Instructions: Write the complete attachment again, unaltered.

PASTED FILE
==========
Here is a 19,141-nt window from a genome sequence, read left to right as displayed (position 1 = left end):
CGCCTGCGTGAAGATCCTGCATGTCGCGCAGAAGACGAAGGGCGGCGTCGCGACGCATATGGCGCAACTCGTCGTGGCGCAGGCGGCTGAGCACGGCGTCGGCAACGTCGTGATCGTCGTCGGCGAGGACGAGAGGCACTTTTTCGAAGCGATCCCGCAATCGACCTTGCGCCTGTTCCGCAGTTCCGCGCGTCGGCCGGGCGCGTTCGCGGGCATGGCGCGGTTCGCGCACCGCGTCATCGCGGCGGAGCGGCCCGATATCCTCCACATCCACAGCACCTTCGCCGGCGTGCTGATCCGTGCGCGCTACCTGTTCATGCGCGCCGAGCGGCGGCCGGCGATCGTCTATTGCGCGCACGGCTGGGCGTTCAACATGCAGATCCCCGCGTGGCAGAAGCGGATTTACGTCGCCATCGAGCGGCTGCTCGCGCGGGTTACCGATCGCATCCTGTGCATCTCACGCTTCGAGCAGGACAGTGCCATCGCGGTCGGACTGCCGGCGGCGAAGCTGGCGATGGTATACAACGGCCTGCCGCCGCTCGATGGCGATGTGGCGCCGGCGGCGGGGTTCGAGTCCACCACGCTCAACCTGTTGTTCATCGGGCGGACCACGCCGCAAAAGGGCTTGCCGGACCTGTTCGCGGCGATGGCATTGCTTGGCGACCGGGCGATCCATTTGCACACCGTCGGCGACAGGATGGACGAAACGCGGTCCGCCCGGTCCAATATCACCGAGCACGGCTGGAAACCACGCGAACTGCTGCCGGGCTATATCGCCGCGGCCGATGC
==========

Here is a 19,141-nt window from a genome sequence, read left to right as displayed (position 1 = left end):
CGCCTGCGTGAAGATCCTGCATGTCGCGCAGAAGACGAAGGGCGGCGTCGCGACGCATATGGCGCAACTCGTCGTGGCGCAGGCGGCTGAGCACGGCGTCGGCAACGTCGTGATCGTCGTCGGCGAGGACGAGAGGCACTTTTTCGAAGCGATCCCGCAATCGACCTTGCGCCTGTTCCGCAGTTCCGCGCGTCGGCCGGGCGCGTTCGCGGGCATGGCGCGGTTCGCGCACCGCGTCATCGCGGCGGAGCGGCCCGATATCCTCCACATCCACAGCACCTTCGCCGGCGTGCTGATCCGTGCGCGCTACCTGTTCATGCGCGCCGAGCGGCGGCCGGCGATCGTCTATTGCGCGCACGGCTGGGCGTTCAACATGCAGATCCCCGCGTGGCAGAAGCGGATTTACGTCGCCATCGAGCGGCTGCTCGCGCGGGTTACCGATCGCATCCTGTGCATCTCACGCTTCGAGCAGGACAGTGCCATCGCGGTCGGACTGCCGGCGGCGAAGCTGGCGATGGTATACAACGGCCTGCCGCCGCTCGATGGCGATGTGGCGCCGGCGGCGGGGTTCGAGTCCACCACGCTCAACCTGTTGTTCATCGGGCGGACCACGCCGCAAAAGGGCTTGCCGGACCTGTTCGCGGCGATGGCATTGCTTGGCGACCGGGCGATCCATTTGCACACCGTCGGCGACAGGATGGACGAAACGCGGTCCGCCCGGTCCAATATCACCGAGCACGGCTGGAAACCACGCGAACTGCTGCCGGGCTATATCGCCGCGGCCGATGC